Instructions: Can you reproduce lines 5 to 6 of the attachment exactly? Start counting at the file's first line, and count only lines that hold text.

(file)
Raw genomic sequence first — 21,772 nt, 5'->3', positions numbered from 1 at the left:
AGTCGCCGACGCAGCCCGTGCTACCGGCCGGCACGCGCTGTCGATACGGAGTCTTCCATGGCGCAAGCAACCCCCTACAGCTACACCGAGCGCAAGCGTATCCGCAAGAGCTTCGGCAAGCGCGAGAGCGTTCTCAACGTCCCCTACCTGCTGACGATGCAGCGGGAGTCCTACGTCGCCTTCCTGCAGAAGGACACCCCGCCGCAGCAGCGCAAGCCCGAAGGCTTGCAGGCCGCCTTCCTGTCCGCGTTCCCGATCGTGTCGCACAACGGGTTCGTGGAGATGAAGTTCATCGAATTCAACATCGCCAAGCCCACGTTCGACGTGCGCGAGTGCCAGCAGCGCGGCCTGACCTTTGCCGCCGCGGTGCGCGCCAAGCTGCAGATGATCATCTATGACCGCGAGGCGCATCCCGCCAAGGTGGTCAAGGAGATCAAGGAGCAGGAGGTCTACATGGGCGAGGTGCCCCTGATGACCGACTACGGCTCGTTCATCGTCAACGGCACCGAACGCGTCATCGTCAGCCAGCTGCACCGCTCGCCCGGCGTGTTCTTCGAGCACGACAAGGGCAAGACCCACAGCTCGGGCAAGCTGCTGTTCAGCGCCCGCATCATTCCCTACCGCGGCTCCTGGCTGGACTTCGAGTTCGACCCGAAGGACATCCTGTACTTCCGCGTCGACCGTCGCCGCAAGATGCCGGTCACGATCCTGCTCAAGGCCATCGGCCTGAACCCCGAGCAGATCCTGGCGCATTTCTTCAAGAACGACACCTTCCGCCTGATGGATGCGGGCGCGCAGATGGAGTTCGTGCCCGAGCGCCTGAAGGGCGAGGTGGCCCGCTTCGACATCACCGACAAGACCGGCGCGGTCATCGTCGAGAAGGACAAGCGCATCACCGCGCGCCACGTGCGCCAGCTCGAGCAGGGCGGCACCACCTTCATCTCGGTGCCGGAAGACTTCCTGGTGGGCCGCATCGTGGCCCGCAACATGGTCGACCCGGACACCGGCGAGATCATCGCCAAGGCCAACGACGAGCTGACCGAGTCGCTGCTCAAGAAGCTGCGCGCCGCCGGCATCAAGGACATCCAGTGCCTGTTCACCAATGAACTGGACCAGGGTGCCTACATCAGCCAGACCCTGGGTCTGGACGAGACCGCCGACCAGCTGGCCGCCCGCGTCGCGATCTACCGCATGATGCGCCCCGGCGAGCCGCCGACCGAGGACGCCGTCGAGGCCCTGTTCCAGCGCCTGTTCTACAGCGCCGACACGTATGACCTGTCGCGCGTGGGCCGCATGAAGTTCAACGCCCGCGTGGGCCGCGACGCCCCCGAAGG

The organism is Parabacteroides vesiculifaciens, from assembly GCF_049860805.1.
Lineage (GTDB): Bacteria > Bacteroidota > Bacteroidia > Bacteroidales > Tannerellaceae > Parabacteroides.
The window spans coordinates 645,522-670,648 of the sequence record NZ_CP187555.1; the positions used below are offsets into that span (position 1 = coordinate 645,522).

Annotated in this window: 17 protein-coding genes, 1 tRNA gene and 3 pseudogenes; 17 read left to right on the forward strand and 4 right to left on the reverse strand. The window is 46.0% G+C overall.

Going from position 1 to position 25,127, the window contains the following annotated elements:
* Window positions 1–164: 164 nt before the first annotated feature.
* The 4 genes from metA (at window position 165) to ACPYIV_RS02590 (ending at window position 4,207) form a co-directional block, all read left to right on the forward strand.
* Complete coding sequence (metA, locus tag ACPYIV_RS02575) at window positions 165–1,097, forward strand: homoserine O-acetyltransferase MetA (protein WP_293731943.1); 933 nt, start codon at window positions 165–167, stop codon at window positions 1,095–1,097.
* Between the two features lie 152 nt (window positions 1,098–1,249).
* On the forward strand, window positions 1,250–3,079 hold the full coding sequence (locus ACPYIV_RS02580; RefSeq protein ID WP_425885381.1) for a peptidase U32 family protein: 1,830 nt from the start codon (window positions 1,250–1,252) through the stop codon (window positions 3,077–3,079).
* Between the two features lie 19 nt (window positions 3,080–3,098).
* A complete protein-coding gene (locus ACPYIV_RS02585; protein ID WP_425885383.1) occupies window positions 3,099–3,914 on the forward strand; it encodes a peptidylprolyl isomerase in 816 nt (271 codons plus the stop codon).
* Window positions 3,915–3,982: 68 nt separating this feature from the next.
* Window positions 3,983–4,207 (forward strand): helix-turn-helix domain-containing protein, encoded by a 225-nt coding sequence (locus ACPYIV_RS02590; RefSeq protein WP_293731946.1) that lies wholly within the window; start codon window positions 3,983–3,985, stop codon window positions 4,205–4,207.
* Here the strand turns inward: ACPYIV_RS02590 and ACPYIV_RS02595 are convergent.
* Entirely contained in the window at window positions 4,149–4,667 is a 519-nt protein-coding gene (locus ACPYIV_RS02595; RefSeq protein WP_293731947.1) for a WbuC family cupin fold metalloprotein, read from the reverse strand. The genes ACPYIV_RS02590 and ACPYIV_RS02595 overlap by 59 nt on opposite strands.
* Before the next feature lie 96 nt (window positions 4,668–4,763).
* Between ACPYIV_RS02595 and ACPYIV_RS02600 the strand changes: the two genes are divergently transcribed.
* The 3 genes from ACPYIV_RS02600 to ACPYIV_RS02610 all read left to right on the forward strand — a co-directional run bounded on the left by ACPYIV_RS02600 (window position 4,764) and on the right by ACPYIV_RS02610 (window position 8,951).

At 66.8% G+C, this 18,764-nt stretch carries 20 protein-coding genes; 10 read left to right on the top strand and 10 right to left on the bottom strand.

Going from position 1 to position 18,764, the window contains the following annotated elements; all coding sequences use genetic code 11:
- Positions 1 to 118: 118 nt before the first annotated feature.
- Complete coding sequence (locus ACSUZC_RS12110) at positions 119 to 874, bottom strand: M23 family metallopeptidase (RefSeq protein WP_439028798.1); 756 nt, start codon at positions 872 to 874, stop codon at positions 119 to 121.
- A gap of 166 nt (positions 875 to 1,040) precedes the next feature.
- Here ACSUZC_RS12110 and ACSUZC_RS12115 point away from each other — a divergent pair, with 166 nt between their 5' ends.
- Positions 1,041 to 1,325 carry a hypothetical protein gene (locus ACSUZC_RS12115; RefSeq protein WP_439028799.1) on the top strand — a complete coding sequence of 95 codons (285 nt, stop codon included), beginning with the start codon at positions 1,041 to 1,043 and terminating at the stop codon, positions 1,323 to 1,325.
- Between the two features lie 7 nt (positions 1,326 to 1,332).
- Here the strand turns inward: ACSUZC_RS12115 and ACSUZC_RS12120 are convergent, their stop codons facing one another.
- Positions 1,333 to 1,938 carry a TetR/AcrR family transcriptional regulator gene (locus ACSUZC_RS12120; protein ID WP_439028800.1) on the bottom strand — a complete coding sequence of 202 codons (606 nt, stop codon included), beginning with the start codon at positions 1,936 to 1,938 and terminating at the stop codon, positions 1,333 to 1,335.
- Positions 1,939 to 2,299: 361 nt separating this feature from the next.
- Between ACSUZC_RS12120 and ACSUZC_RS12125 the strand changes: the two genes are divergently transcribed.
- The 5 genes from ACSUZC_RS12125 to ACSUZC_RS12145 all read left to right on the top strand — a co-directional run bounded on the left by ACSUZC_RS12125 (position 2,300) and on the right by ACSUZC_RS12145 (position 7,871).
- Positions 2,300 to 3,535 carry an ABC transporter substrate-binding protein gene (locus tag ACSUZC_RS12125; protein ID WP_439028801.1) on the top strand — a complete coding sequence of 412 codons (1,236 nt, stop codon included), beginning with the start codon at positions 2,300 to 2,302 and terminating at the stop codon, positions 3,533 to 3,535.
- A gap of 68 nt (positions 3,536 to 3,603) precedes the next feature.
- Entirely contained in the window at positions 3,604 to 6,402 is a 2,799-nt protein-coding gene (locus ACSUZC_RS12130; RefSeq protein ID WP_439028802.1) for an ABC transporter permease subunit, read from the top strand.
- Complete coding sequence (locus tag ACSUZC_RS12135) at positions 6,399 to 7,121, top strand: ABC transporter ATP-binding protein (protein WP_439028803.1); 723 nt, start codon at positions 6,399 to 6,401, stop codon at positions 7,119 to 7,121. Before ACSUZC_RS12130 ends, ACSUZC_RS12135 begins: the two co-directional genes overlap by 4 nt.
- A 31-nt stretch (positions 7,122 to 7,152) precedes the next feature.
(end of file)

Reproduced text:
The window spans coordinates 645,522-670,648 of the sequence record NZ_CP187555.1; the positions used below are offsets into that span (position 1 = coordinate 645,522).

Annotated in this window: 17 protein-coding genes, 1 tRNA gene and 3 pseudogenes; 17 read left to right on the forward strand and 4 right to left on the reverse strand. The window is 46.0% G+C overall.